- Follow the directions on your waffle iron to cook the waffles. As they finish cooking transfer each waffle directly to the oven rack to keep warm and continue to crisp. Repeat the process with the remaining batter.
- Top with the toppings of your choice and enjoy.
If you need instructions on how to whip and fold in egg whites check out the instructions in my original post for Crispy Waffles.
- Warm the buttermilk before combining it with the melted butter. If you don’t the butter will coagulate and you will be left with small bits of butter that won’t mix with the rest of the ingredients.
- Waffle batter is similar to biscuit and pie dough. The less you handle it the more tender the end result will be. Do not beat your waffle batter. Stir until all of the ingredients are just combined. A few lumps are fine.
- Figure out how much batter your waffle iron will hold so that your waffles are not always overflowing. I own a standard American style waffle iron that holds a 1/2 cup of batter. A larger Belgian style waffle iron will require more batter.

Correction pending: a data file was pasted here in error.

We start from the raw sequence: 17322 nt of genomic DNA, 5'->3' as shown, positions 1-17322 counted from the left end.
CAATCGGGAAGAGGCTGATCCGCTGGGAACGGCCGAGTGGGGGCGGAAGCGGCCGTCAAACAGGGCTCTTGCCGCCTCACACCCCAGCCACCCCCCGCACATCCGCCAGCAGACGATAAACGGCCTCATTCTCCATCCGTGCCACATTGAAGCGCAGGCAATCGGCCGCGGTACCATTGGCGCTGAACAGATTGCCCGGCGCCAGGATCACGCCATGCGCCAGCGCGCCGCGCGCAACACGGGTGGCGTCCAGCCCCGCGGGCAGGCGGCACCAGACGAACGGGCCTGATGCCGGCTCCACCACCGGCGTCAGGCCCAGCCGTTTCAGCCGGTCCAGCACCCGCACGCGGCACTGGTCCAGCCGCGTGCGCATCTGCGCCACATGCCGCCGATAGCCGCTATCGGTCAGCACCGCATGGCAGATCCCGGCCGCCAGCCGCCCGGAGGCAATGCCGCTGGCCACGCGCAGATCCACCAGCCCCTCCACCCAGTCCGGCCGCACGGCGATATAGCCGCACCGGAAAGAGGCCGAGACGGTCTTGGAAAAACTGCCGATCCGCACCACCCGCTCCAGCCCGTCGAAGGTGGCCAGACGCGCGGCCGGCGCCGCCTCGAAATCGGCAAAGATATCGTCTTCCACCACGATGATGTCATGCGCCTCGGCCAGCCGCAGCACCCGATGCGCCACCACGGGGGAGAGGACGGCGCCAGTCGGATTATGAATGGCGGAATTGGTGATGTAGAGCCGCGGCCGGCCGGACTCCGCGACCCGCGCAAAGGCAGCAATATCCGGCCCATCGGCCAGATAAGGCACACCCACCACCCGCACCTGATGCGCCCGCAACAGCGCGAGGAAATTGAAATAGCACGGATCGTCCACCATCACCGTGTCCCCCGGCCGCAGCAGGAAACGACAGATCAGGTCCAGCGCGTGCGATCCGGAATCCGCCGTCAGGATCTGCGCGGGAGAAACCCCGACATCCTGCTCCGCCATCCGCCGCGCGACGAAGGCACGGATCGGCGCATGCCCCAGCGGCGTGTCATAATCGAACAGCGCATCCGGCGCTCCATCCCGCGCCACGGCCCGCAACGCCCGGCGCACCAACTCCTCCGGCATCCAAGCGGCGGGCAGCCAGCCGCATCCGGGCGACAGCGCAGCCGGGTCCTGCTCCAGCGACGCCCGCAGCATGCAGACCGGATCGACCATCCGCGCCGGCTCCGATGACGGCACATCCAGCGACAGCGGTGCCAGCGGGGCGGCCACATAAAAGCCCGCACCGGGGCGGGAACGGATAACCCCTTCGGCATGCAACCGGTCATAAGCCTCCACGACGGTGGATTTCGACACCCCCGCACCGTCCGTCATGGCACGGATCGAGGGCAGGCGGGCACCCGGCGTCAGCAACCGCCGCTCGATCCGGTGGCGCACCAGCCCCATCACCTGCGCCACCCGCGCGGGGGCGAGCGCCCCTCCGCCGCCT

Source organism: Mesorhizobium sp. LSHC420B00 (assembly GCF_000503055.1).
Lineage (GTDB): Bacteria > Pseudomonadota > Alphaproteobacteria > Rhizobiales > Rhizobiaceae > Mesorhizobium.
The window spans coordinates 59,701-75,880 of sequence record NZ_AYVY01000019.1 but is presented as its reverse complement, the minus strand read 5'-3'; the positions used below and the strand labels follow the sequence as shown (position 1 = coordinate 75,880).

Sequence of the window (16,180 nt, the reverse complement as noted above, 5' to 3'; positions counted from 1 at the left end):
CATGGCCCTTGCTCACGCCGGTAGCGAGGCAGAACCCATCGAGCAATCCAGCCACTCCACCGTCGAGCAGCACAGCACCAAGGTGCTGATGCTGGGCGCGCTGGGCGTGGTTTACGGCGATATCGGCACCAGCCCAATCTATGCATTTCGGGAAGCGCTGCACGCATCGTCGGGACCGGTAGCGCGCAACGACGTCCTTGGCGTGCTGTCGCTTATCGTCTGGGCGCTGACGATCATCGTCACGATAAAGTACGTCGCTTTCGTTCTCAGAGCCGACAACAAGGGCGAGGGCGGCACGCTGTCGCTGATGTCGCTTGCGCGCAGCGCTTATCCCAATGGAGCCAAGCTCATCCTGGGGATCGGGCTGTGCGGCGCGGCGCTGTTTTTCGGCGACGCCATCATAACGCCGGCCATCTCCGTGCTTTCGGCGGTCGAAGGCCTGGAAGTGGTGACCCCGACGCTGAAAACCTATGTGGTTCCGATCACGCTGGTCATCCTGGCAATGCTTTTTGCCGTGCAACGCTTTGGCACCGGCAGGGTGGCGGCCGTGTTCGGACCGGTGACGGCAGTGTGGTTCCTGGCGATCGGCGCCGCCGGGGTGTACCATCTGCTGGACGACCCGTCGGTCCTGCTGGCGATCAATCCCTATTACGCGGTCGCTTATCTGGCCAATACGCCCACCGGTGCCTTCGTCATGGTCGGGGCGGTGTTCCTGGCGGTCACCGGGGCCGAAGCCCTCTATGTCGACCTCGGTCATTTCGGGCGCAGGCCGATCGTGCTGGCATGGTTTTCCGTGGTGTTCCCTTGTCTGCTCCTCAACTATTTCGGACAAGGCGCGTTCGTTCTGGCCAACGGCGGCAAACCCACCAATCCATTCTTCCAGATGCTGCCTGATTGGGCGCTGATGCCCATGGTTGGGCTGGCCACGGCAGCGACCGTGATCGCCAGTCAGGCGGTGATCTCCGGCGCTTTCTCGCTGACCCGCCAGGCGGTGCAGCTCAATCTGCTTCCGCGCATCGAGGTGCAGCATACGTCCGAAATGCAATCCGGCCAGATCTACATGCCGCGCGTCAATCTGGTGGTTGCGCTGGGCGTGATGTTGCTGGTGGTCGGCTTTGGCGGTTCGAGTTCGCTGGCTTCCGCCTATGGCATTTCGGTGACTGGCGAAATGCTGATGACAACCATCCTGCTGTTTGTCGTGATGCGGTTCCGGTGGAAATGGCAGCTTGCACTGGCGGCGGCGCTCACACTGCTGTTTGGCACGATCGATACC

- Add some chocolate chips or chopped berries to the batter for extra flavor.
- Use wooden or rubber utensils, not metal, to remove the waffles. This will help prevent scratches and preserve the nonstick surface of the waffle iron. I like these nylon tipped spring-loaded tongs.
Bonus Tip: This batter also makes delicious sourdough pancakes. Just cook the batter on a hot griddle instead of in a waffle iron.
Can you freeze waffle batter?
I wouldn’t recommend it. The freezing and thawing process would deflate the whipped egg whites. It would be better to cook the extra batter and freeze the finished waffles.
How long to cook waffles in a waffle maker
My waffle maker has an indicator light that turns green when the waffles are supposedly done. But I don’t think it is very accurate. The best way to tell when your waffles are ready is to wait until the steam has almost completely stopped rising out of the waffle maker before lifting the lid.
How to keep waffles crispy and warm